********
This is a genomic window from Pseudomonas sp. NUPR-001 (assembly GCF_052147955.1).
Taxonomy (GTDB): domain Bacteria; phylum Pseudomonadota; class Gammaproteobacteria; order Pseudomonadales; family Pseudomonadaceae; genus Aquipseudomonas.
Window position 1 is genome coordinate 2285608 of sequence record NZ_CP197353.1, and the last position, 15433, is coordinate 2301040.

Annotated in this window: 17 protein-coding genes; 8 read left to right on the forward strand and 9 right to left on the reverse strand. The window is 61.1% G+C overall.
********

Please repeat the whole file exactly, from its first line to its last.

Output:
This is a genomic window from Pseudomonas sp. NUPR-001 (assembly GCF_052147955.1).
Taxonomy (GTDB): domain Bacteria; phylum Pseudomonadota; class Gammaproteobacteria; order Pseudomonadales; family Pseudomonadaceae; genus Aquipseudomonas.
Window position 1 is genome coordinate 2285608 of sequence record NZ_CP197353.1, and the last position, 15433, is coordinate 2301040.

Annotated in this window: 17 protein-coding genes; 8 read left to right on the forward strand and 9 right to left on the reverse strand. The window is 61.1% G+C overall.